'Americans have a right to know'
Republicans Sens. Lindsey Graham (S.C.) and Roy Blunt (Mo.) on Tuesday rallied for an investigation into President Trump's ties to Russia after National Security Adviser Michael Flynn's resignation Monday night. "I want to know, did Gen. Flynn do this by himself, or was he directed by somebody to do it?" Graham said during an interview on CNN, referring to Flynn's conversation ahead of Trump's inauguration with Russian Ambassador Sergey Kislyak about U.S. sanctions imposed on Russia for its alleged U.S. presidential election interference.
Flynn initially denied he'd discussed sanctions with Kislyak, a claim repeated by Vice President Mike Pence, but later admitted he had talked to Kislyak about them. In his resignation letter, Flynn apologized for briefing Pence with "incomplete information."
Graham said he believes Congress needs to be informed of what Flynn actually said to Kislyak about lifting sanctions. "I think most Americans have a right to know whether or not this was a General Flynn rogue maneuver, or was he basically speaking for somebody else in the White House," Graham said, noting that he has "a hard time believing" Flynn would "get on the phone with" a Russian ambassador and suggest rolling back sanctions without "some understanding that the administration would be sympathetic to the idea."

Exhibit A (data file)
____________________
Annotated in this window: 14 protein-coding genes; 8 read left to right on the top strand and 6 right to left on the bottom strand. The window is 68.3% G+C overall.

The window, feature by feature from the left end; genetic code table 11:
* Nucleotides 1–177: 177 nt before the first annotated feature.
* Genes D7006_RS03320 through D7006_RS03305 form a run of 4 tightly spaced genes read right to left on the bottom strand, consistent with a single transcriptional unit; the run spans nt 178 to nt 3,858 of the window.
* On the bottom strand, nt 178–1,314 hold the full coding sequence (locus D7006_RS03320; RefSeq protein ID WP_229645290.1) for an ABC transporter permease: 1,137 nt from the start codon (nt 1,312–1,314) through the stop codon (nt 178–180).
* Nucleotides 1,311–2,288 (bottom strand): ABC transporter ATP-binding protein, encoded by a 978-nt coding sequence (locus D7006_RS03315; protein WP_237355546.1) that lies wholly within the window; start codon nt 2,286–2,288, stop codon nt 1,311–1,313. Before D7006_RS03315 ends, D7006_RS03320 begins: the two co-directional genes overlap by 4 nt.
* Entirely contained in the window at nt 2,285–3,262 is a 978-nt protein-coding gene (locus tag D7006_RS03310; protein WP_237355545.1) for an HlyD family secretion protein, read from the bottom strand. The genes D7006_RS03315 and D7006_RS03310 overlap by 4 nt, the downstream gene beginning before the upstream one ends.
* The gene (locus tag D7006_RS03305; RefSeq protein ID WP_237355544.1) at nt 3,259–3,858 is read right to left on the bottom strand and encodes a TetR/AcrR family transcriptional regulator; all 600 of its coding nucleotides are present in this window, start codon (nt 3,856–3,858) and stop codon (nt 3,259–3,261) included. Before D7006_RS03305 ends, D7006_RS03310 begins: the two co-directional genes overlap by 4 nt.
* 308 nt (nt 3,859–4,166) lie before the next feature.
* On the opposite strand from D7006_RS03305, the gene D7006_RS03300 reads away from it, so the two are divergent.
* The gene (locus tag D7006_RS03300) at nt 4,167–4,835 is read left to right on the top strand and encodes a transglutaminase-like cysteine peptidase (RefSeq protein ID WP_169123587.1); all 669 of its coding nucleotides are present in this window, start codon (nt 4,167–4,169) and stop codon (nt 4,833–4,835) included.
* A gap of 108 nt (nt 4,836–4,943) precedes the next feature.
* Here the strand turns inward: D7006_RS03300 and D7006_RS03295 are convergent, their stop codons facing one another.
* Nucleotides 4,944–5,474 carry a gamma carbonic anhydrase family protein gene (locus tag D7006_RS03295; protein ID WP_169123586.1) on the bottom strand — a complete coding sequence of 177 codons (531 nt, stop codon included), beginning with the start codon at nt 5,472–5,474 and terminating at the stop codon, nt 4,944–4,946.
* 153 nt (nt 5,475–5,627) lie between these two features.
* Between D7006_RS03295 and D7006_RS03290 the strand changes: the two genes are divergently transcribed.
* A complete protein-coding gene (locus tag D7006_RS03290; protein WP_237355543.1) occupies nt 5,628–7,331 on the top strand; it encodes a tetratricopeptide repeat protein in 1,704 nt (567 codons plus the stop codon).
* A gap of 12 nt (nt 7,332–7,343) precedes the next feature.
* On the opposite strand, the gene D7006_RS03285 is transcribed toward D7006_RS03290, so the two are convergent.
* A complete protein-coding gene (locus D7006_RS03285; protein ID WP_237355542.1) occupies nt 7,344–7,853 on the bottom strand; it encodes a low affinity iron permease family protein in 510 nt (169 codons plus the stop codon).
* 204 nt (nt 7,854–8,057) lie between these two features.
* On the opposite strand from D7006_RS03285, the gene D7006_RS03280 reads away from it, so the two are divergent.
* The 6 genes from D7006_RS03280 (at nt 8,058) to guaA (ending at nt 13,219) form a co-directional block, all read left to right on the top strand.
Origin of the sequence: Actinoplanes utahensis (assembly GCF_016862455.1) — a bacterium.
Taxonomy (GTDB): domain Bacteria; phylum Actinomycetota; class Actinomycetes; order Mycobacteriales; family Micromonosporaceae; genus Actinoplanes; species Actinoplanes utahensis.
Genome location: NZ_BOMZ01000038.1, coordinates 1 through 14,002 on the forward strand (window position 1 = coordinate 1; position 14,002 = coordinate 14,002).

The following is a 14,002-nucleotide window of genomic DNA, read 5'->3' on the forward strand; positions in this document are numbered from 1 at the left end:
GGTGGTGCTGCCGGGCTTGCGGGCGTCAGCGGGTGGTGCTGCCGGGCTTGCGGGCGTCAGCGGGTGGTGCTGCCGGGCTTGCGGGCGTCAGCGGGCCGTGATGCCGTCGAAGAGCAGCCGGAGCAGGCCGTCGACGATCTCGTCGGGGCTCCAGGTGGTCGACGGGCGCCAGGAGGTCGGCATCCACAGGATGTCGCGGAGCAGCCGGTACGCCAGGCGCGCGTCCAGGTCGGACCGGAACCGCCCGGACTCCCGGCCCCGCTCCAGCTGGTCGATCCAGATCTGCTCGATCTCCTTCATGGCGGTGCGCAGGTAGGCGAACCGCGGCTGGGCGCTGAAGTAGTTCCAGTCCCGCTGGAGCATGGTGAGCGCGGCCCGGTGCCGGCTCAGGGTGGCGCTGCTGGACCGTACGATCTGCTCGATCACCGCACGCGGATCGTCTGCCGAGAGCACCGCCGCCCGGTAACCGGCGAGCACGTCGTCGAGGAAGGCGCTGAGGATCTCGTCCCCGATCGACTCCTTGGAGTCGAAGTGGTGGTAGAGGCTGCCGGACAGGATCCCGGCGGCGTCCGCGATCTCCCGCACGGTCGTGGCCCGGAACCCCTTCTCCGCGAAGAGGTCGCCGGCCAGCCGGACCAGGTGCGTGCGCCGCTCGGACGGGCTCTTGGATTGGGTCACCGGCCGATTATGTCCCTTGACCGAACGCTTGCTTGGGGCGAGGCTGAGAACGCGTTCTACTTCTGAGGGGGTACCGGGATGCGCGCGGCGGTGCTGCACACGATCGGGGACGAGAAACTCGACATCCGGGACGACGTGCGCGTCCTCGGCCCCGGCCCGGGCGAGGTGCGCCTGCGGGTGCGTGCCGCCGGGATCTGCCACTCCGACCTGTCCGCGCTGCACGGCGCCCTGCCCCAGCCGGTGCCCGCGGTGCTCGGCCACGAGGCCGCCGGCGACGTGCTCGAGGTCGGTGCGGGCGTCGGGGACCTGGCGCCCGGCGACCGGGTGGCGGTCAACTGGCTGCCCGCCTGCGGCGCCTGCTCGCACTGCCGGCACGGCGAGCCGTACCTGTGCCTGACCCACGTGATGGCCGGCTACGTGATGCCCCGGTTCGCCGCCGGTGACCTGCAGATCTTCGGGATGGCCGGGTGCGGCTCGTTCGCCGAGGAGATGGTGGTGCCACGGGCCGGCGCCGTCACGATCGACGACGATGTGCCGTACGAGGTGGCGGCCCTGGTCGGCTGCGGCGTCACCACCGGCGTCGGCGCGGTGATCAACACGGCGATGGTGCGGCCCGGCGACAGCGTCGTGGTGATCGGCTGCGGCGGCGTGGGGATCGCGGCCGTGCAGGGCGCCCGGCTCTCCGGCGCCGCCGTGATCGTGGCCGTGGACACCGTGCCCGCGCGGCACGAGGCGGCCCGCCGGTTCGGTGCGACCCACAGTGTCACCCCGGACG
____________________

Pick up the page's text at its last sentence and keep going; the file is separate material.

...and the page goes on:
Blunt similarly argued for the necessity of an investigation, and noted that the Senate Intelligence Committee, which he serves on, has the "principle responsibility to look into this." "I think that we should look into it exhaustively so that at the end of this process, nobody wonders whether there was a stone left unturned," Blunt said. He recommended questioning Flynn to find out what he knew, what he did, and whether there is "any reason to believe that anybody knew that and didn't take the kind of action they should have taken."
Sen. John McCain (R-Ariz.) has also expressed an interest in investigating the questions Flynn's resignation raised, and Sen. Marco Rubio (R-Fla.) indicated Flynn should be involved in the Senate Intelligence Committee's probe into Russian interference in the presidential election. However, Rep. Jason Chaffetz (R-Utah), chair of the House Committee on Oversight and Government Reform, has said it's not necessary to investigate Flynn because it's "taking care of itself."